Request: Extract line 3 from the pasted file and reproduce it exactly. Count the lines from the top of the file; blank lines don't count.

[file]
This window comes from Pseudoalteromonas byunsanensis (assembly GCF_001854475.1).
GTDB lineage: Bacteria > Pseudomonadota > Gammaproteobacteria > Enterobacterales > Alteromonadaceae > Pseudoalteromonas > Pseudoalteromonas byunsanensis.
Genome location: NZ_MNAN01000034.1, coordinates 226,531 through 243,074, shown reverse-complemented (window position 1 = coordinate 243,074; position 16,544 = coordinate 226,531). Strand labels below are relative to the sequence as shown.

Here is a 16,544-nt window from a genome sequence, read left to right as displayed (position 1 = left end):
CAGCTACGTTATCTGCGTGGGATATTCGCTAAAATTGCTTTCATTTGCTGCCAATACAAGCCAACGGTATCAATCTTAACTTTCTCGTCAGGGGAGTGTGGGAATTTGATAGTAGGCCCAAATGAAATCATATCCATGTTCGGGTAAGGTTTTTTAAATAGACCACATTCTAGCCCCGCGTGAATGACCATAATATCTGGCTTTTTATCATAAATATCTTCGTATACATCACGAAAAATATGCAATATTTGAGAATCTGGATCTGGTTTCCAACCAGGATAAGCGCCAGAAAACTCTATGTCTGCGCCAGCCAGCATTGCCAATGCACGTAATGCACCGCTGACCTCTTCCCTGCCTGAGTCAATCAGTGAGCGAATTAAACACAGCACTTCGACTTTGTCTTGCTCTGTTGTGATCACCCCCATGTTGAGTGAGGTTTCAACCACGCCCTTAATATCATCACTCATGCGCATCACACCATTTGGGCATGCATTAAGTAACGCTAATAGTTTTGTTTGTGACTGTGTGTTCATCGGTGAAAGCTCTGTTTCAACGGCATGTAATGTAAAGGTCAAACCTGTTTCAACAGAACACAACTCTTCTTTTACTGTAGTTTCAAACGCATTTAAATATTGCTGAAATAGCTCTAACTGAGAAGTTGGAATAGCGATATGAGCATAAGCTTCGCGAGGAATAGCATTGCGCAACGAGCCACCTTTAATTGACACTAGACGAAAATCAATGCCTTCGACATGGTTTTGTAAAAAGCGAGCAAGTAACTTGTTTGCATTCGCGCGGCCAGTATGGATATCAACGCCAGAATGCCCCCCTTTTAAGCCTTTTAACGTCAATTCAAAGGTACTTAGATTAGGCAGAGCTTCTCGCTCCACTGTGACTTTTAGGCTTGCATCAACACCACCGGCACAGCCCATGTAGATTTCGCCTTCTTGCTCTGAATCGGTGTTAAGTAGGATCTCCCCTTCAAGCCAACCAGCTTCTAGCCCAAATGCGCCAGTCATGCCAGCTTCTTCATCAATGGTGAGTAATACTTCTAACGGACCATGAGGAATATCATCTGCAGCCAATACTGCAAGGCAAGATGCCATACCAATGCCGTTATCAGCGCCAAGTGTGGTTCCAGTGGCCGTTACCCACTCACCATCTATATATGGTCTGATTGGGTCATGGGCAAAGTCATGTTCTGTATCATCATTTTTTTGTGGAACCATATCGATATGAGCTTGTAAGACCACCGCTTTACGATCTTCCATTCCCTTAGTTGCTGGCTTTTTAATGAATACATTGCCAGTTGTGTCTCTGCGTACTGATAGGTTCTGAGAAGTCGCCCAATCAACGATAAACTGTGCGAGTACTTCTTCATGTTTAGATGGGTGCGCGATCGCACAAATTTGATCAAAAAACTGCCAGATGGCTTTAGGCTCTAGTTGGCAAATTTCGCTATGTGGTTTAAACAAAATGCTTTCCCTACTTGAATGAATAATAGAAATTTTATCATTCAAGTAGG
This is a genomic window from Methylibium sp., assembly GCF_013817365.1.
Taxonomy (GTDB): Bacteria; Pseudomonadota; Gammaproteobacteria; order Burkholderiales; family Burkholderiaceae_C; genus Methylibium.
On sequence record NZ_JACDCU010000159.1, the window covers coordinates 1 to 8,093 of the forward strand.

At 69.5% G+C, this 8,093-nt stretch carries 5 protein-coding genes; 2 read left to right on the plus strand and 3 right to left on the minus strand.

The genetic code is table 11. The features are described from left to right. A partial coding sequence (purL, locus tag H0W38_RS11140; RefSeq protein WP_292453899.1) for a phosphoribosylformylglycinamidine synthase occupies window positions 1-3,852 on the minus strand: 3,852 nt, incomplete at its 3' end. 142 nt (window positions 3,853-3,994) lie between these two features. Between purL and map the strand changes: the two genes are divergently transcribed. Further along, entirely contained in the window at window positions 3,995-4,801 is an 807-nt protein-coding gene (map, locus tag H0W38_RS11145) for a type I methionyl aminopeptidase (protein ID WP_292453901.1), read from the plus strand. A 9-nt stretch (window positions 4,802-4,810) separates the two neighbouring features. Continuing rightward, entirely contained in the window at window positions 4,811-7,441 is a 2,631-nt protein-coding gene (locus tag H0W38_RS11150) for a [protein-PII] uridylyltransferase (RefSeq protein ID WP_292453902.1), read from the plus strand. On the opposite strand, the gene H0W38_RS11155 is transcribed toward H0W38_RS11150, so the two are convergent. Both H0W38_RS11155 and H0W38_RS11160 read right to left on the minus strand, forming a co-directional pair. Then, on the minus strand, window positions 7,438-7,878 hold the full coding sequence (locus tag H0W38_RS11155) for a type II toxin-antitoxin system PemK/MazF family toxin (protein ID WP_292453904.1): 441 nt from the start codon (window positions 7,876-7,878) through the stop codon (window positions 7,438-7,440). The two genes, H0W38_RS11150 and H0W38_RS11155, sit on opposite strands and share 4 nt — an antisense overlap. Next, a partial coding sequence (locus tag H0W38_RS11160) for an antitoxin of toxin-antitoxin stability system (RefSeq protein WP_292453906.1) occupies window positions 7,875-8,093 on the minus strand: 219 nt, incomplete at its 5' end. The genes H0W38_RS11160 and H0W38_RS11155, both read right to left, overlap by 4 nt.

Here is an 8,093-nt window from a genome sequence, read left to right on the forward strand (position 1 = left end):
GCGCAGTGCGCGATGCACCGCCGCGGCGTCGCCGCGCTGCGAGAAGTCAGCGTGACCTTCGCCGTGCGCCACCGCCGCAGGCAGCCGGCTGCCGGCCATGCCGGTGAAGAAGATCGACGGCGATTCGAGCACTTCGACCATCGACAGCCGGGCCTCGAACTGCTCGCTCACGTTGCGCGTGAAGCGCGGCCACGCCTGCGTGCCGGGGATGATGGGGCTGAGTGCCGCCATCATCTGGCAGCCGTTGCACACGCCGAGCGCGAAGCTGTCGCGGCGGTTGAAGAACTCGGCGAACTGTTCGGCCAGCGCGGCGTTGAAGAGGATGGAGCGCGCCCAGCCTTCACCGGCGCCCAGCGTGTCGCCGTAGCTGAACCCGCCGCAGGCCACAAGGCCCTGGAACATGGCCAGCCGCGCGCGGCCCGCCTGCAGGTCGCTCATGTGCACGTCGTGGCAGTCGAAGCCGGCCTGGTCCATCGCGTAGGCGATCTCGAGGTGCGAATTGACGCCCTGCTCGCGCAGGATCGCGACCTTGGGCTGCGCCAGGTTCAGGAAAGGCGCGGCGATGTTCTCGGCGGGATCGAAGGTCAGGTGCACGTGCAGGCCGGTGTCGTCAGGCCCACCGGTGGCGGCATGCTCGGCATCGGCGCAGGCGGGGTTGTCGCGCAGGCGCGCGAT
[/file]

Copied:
Genome location: NZ_MNAN01000034.1, coordinates 226,531 through 243,074, shown reverse-complemented (window position 1 = coordinate 243,074; position 16,544 = coordinate 226,531). Strand labels below are relative to the sequence as shown.